It is not only the K-12 students the e-learning industry caters to, working professionals who wish to up-skill themselves have also been greatly benefitted and in fact, a report by KPMG also stated that the sector has witnessed an unprecedented surge in the course of higher education as well including private universities offering undergraduate and post graduate e-learning programs. Owing to its unique delivery model and the contents that are made engaging and interesting for learners leveraging multimedia technology coupled by the boom in internet, e-learning has scaled up greatly in the past two years.

Having witnessed the increasing demands and the growth prospects of e-learning industry, the government has also been initiating new R&D projects as well as bolstering the existing ones through substantial funds that cover all the key areas of the sector. While India’s e-learning industry seemed to have flourished greatly, a substantial number of educational institutions and students alike have not yet embraced this approach. Then came covid-19 that led to nationwide lockdown thus resulting in suspension of classes. Result? Schools and colleges forced to switch to e-learning mode. But what started off as a ‘forced trial’ for many may soon become mainstream. Leveraging the crisis as an opportunity, many ed-tech start-ups have launched new online courses and some have rolled out free and full access to learning contents during the lockdown period.

Because of this, the very thing – pandemic outbreak, that has caused several industries to reel under tribulations have led the ed-tech industry to a boom. In fact, investments amounting to around $18 billion globally have been pouring in with multinational giants like Facebook, Matrix Partners and GGV Capital coming off as investors. Top ed-tech companies like Byju’s has witnessed a surge in 150 percent traffic to their learning platforms ever since the lockdown was imposed. Similarly, according to the founder of Unacademy, the number of their learners on their platform has increased 3 times. This corroborates the fact that there has been an increasing demand in e-learning options with the trend likely to continue in the coming times as well now that learners have adapted to this new yet convenient approach to learning.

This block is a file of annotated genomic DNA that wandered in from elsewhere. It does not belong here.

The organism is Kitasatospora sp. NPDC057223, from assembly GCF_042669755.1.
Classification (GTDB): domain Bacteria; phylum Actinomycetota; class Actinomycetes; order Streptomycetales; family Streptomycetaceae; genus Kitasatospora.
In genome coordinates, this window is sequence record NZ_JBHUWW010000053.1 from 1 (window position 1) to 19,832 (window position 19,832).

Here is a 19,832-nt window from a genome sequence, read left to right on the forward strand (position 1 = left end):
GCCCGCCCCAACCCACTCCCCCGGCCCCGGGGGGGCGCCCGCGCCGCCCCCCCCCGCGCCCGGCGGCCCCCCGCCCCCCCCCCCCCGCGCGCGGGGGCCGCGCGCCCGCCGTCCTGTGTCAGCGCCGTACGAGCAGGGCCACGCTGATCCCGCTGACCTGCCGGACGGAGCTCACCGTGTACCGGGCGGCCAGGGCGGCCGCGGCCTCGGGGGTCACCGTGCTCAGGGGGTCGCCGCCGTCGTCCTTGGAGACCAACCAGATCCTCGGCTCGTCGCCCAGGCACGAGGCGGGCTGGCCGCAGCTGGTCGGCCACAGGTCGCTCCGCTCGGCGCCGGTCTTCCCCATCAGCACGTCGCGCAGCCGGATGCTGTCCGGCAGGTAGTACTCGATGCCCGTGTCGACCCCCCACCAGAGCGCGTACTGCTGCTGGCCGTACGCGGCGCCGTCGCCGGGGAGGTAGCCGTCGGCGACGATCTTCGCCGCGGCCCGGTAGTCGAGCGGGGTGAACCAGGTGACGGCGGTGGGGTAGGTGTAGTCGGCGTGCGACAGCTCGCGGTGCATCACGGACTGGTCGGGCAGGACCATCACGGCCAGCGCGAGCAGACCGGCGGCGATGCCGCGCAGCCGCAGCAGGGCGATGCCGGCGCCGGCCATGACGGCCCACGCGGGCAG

The growth of the sector can be mainly attributed to those start-up unicorns and institutions that have been extensively promoting e-learning. Some of the top Indian ed-tech companies are listed below.

    1. Byju’s – The largest ed-tech company in India, it offers personalised learning solutions to K-12 students as well as those appearing for competitive exams like JEE, NEET, CAT, IAS, GRE and GMAT. Byju’s has also launched free live classes for students amid the lockdown to help students continue their studies.
    2. Edukart – This is a higher education e-learning platform. It offers over 2000 degree, diploma, certificate, entrance coaching and K12 courses. Programs like MBA, EMBA, PGDM, MCA, MSc, IT, MA, BBA, etc are provided. Short certificate courses in various areas such as retail, finance, IT, accounting, etc are also offered. The app also provides academic support, placement help as well as networking opportunities – something that is rarely offered by other ed-tech companies.
    3. Vedantu – Vedantu offers a platform for teachers to tutor students in a real-time virtual learning environment. Their main aim is to transform the way of teaching and learning through a unique amalgamation of up-skilled teachers, engaging content and cutting edge technology.
    4. Toppscholars – Developed by the ed-tech company Jaro Education, this smart learning app caters to K-12 students by offering a personalised learning experience through digital notes, animated video lectures, adaptive practice questions and many more. It also has a chat feature wherein students can chat with teachers in case of any doubt on academic matters.
    5. Cuemath – Mathematics being a relatively tough subject, Cuemath helps young learners learn it in a more interesting way. Harnessing the best technology, their in-house teachers deliver research-backed maths curriculum to students in such a way that, learning is fun as well as engaging.

If there is a positive disruption, coronavirus has brought about, it is the growth of this market that has remain untapped for long. Given the increasing focus on social distancing and therefore, e-learning, a massive revolution may brew in Indian education space led by the ed-tech companies.